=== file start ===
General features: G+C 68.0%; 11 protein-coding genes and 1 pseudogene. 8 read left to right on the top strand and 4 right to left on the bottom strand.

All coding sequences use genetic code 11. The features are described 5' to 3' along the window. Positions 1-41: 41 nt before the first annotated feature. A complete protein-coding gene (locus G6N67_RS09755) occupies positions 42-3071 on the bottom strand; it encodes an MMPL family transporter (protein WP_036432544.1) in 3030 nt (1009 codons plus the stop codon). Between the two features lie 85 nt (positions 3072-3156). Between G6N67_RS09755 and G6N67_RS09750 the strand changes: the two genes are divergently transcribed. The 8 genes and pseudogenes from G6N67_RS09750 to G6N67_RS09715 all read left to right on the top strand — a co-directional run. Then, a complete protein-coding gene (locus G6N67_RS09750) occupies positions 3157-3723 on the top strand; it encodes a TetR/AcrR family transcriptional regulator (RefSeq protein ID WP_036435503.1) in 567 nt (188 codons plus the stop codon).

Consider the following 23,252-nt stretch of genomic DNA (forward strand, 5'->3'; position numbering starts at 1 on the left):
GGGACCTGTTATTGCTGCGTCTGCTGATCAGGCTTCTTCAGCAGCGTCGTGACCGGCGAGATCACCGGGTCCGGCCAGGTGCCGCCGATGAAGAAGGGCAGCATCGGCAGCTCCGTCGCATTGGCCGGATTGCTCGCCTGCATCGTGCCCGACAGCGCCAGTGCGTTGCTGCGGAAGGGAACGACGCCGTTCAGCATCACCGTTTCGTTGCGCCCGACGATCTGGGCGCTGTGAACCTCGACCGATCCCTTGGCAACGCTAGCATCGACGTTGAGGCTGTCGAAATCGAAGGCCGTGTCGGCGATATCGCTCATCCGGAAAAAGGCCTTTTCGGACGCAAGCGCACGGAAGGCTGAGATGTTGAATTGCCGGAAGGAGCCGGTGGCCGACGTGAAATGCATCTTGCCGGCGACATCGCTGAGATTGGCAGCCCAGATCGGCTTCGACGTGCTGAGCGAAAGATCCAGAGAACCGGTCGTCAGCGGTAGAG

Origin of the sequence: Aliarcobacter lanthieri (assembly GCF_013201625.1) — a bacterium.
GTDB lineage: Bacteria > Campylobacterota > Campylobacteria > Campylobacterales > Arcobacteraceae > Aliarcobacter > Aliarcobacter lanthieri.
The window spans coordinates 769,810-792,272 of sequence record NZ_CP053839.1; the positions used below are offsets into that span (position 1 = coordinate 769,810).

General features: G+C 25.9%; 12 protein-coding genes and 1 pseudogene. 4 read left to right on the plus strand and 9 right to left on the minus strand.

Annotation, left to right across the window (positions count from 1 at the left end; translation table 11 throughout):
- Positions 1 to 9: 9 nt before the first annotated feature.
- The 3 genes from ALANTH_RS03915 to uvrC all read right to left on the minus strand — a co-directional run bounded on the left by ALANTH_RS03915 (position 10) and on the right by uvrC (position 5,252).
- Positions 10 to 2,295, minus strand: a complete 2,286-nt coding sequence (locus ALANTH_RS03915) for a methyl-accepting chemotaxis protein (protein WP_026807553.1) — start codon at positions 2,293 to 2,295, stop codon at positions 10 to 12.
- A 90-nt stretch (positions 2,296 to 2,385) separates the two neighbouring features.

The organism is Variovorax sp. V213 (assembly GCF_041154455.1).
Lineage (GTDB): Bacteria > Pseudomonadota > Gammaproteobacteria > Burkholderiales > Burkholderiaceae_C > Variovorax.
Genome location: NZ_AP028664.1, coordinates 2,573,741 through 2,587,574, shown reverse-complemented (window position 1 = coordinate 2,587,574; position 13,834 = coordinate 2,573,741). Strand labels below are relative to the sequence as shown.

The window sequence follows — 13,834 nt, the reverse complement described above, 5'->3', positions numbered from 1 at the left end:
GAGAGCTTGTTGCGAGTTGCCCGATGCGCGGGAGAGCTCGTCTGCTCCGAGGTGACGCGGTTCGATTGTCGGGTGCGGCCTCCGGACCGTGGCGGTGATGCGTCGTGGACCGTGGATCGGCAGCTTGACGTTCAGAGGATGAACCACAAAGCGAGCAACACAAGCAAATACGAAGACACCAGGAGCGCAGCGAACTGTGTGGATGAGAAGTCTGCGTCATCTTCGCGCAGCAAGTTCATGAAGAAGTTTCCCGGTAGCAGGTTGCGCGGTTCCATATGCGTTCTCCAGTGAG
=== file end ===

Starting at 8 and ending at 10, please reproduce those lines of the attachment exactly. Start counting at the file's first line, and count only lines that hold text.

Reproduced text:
General features: G+C 25.9%; 12 protein-coding genes and 1 pseudogene. 4 read left to right on the plus strand and 9 right to left on the minus strand.

Annotation, left to right across the window (positions count from 1 at the left end; translation table 11 throughout):
- Positions 1 to 9: 9 nt before the first annotated feature.